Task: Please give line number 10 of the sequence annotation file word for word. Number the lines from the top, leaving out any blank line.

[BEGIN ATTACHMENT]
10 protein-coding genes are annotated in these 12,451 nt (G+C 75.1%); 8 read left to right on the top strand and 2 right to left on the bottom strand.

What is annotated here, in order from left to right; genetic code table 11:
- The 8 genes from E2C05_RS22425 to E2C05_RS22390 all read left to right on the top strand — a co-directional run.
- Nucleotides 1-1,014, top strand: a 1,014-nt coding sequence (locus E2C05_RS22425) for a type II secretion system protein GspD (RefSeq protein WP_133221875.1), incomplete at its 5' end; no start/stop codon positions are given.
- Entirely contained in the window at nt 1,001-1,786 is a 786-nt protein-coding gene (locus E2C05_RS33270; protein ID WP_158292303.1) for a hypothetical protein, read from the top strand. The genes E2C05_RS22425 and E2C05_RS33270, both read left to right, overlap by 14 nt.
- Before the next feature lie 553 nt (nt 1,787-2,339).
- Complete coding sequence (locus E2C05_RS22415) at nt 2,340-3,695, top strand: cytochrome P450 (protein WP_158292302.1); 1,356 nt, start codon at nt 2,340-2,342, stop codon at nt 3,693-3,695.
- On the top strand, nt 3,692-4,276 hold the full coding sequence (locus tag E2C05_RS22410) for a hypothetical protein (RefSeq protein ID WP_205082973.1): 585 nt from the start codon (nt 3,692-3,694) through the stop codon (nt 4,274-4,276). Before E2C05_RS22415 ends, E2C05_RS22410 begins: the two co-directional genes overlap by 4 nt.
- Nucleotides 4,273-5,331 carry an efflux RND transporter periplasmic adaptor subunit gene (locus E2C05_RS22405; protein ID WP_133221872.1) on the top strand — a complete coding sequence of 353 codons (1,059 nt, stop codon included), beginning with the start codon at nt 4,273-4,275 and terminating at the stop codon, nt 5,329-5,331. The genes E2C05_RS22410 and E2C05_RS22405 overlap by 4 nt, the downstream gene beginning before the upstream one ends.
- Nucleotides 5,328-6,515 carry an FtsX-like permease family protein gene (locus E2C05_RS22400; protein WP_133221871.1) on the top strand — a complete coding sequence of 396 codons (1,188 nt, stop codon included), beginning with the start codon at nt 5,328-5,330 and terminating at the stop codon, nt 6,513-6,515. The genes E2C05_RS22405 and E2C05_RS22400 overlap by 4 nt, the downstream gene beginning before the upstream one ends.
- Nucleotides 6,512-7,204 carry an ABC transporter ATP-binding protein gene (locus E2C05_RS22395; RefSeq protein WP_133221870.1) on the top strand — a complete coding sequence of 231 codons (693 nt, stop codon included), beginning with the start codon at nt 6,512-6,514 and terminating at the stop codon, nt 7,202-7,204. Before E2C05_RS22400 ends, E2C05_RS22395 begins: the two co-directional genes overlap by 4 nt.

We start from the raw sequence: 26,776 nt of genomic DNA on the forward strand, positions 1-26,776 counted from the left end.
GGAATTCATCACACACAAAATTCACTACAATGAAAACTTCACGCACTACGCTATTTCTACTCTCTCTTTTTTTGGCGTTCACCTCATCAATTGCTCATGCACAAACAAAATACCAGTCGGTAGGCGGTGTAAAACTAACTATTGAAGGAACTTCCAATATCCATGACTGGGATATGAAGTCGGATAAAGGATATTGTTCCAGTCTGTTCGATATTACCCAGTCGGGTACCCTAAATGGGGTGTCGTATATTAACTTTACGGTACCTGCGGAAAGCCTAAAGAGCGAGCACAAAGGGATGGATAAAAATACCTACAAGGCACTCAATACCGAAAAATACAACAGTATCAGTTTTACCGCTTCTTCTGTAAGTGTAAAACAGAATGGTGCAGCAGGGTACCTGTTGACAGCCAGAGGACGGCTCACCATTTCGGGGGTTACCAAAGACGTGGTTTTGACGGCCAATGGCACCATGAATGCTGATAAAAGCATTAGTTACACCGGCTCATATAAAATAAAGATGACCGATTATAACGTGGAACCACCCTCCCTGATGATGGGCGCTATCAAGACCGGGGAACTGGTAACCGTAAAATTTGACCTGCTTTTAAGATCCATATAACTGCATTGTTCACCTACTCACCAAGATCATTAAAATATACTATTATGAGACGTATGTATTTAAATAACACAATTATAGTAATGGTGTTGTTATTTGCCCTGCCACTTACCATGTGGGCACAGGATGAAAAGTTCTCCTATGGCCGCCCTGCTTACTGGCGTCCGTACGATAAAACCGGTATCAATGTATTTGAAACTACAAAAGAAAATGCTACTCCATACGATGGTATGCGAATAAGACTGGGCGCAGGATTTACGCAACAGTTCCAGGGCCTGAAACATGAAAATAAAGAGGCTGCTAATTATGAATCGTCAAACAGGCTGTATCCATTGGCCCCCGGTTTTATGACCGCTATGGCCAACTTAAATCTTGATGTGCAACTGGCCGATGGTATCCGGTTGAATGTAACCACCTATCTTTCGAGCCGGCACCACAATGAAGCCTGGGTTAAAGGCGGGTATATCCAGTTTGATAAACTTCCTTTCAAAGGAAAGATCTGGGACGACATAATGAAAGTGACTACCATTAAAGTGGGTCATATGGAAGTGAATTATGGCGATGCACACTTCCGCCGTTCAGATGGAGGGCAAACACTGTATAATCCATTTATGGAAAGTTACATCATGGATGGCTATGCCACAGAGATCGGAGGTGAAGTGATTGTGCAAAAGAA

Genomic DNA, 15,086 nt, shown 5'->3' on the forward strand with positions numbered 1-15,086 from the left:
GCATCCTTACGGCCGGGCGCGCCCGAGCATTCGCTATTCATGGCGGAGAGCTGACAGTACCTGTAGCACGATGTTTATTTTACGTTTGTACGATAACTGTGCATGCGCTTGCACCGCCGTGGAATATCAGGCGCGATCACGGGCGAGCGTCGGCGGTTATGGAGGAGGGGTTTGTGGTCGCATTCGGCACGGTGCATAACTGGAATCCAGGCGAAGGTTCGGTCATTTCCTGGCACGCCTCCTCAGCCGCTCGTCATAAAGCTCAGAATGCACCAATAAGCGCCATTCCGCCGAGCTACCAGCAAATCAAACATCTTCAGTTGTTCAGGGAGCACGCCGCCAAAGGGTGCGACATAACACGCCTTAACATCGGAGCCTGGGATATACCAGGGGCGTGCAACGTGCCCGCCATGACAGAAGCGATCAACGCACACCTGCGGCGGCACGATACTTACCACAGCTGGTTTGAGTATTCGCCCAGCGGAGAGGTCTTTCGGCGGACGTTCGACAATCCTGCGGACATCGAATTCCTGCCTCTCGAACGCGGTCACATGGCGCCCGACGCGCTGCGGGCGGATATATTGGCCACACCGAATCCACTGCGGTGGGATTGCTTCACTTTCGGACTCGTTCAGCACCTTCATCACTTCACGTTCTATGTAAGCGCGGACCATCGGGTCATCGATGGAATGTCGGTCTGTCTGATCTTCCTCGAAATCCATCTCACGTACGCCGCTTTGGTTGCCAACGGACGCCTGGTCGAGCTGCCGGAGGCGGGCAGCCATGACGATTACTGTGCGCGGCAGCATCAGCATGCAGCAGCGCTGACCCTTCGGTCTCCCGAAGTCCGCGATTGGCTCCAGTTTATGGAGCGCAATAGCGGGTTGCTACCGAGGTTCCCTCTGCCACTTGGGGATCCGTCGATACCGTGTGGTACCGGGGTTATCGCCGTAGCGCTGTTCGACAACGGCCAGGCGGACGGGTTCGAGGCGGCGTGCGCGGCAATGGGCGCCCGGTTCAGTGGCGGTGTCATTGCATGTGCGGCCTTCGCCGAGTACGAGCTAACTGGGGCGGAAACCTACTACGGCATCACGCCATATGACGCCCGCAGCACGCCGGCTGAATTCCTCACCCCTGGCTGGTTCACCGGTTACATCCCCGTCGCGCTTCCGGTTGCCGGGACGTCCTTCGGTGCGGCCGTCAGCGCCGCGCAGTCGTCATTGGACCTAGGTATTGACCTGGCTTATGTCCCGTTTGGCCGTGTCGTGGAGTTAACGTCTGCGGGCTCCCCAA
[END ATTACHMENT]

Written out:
- Nucleotides 5,328-6,515 carry an FtsX-like permease family protein gene (locus E2C05_RS22400; protein WP_133221871.1) on the top strand — a complete coding sequence of 396 codons (1,188 nt, stop codon included), beginning with the start codon at nt 5,328-5,330 and terminating at the stop codon, nt 6,513-6,515. The genes E2C05_RS22405 and E2C05_RS22400 overlap by 4 nt, the downstream gene beginning before the upstream one ends.